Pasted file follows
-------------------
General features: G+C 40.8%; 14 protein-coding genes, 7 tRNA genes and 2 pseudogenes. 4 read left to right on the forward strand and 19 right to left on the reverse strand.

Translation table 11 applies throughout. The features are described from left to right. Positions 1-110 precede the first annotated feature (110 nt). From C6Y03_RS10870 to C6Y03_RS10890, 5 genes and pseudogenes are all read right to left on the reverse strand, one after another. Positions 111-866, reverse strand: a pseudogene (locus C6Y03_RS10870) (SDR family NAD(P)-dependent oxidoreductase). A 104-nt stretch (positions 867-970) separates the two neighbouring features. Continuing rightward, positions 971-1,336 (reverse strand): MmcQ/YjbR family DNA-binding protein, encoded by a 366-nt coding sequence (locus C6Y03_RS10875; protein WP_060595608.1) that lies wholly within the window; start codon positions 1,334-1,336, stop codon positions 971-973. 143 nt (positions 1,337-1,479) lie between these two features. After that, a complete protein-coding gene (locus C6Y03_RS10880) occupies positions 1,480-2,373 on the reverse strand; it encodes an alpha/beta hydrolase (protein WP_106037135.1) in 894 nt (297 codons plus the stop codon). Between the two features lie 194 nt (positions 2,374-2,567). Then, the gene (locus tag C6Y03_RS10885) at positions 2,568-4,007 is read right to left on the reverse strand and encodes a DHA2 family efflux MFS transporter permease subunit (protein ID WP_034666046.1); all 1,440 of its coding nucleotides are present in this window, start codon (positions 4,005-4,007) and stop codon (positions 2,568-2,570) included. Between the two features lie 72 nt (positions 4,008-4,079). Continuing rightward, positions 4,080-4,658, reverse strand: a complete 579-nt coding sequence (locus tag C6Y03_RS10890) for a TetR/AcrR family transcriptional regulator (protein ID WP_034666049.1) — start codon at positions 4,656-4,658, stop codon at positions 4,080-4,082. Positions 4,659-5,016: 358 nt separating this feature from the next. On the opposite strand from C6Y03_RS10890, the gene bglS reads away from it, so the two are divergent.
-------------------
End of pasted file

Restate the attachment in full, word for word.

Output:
General features: G+C 40.8%; 14 protein-coding genes, 7 tRNA genes and 2 pseudogenes. 4 read left to right on the forward strand and 19 right to left on the reverse strand.

Translation table 11 applies throughout. The features are described from left to right. Positions 1-110 precede the first annotated feature (110 nt). From C6Y03_RS10870 to C6Y03_RS10890, 5 genes and pseudogenes are all read right to left on the reverse strand, one after another. Positions 111-866, reverse strand: a pseudogene (locus C6Y03_RS10870) (SDR family NAD(P)-dependent oxidoreductase). A 104-nt stretch (positions 867-970) separates the two neighbouring features. Continuing rightward, positions 971-1,336 (reverse strand): MmcQ/YjbR family DNA-binding protein, encoded by a 366-nt coding sequence (locus C6Y03_RS10875; protein WP_060595608.1) that lies wholly within the window; start codon positions 1,334-1,336, stop codon positions 971-973. 143 nt (positions 1,337-1,479) lie between these two features. After that, a complete protein-coding gene (locus C6Y03_RS10880) occupies positions 1,480-2,373 on the reverse strand; it encodes an alpha/beta hydrolase (protein WP_106037135.1) in 894 nt (297 codons plus the stop codon). Between the two features lie 194 nt (positions 2,374-2,567). Then, the gene (locus tag C6Y03_RS10885) at positions 2,568-4,007 is read right to left on the reverse strand and encodes a DHA2 family efflux MFS transporter permease subunit (protein ID WP_034666046.1); all 1,440 of its coding nucleotides are present in this window, start codon (positions 4,005-4,007) and stop codon (positions 2,568-2,570) included. Between the two features lie 72 nt (positions 4,008-4,079). Continuing rightward, positions 4,080-4,658, reverse strand: a complete 579-nt coding sequence (locus tag C6Y03_RS10890) for a TetR/AcrR family transcriptional regulator (protein ID WP_034666049.1) — start codon at positions 4,656-4,658, stop codon at positions 4,080-4,082. Positions 4,659-5,016: 358 nt separating this feature from the next. On the opposite strand from C6Y03_RS10890, the gene bglS reads away from it, so the two are divergent.